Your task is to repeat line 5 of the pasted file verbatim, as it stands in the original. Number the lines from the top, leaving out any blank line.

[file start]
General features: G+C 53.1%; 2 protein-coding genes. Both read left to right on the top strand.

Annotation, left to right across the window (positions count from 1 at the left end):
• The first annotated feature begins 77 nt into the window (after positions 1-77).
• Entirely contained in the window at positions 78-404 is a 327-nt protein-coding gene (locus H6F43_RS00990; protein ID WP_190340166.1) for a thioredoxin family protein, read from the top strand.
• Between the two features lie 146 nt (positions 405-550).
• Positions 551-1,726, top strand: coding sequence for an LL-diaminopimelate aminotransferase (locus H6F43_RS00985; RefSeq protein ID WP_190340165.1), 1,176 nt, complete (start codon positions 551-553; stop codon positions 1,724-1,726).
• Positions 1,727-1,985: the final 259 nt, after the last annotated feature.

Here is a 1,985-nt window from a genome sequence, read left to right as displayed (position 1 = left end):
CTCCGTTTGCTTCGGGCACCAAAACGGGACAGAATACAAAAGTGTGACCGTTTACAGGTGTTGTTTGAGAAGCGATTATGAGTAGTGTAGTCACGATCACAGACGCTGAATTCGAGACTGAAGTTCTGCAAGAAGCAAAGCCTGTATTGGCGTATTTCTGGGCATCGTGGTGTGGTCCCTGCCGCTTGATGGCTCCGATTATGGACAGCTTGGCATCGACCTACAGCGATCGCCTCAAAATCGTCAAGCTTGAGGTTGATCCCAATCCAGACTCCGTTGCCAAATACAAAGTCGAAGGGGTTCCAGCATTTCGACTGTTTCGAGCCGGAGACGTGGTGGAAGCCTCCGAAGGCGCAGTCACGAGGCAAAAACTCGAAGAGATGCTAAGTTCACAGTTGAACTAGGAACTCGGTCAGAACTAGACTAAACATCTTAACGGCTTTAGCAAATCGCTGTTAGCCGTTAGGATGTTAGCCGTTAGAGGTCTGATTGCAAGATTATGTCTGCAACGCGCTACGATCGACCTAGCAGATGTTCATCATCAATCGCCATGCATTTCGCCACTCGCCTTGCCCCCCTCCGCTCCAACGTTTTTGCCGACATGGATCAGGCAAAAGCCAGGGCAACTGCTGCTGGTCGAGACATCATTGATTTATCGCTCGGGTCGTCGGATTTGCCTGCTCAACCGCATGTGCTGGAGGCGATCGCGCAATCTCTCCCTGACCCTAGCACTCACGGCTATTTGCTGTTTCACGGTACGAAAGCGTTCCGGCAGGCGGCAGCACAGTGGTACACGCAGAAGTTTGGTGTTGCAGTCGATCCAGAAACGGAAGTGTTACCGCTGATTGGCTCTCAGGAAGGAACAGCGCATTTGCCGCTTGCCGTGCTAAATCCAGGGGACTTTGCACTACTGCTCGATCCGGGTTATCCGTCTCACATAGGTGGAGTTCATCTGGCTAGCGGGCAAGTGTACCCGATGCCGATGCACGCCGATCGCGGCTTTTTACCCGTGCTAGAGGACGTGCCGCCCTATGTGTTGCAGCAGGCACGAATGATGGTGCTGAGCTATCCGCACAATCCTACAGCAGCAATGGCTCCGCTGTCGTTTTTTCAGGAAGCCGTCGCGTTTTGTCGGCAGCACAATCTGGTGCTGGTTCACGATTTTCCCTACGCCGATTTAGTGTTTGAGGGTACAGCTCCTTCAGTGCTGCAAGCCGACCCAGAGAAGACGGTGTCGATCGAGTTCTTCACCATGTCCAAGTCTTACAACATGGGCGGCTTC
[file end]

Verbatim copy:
• Between the two features lie 146 nt (positions 405-550).